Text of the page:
Saturday, June 7, 2008

Adverse versus Averse: I'd Rather Not

Adverse conditions make me averse to work. How often we see these two words confused for one another, forced to assume roles for which they are ill-suited. Let us take a moment and review the abused and confused meanings.

If you would label something “adverse”, it must be hostile to or unfavorable for something else. Adverse current keep sailboats from landing. Stockbrokers sell when they read adverse financial reports. You use adverse as an adjective to explain that the related noun works against another thing.

Averse is also used as an adjective, and can also mean hostile. I'm not surprised that the two become confused in many writers' minds. The sense of the word generally indicates, however, a milder dislike or disinclination to act rather than actively working against an action. I may be averse to driving on the freeway, but I will do so when necessary. I'm not averse to a drink every now and again, but neither am I actively seeking one.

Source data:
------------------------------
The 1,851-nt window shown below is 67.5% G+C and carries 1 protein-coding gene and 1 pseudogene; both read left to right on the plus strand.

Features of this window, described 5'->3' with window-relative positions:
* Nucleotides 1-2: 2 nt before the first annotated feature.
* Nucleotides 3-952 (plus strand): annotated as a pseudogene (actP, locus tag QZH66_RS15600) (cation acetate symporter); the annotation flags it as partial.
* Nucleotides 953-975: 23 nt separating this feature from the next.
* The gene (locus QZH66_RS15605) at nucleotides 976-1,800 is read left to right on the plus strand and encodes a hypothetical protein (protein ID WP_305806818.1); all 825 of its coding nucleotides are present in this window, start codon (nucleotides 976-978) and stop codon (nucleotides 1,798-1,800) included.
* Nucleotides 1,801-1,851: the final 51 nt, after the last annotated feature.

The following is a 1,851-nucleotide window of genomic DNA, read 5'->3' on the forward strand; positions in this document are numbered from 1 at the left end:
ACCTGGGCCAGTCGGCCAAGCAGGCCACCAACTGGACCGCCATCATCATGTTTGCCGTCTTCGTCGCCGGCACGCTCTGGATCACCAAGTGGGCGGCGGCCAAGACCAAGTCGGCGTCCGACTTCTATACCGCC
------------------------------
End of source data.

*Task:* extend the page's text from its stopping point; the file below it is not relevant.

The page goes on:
I could not come up with a sentence containing averse that did not have a passive construction. That seems fitting, considering the weakness of emotion it implies. You can change the first such example above to begin “I prefer not to drive on the freeway” without changing the meaning of the sentence. Thus, “I am averse to driving under adverse conditions” could be changed to “I would rather not drive in rough weather” without losing your point or confusing your readers.




No comments in all this time? I hope that means all comers take the advice and get back to writing, but somehow I doubt that; else we might have seen improvement by now.

<> ... But it does an excellent job of highlighting the subtle difference in meaning and usage; so perhaps it should be used often and liberally!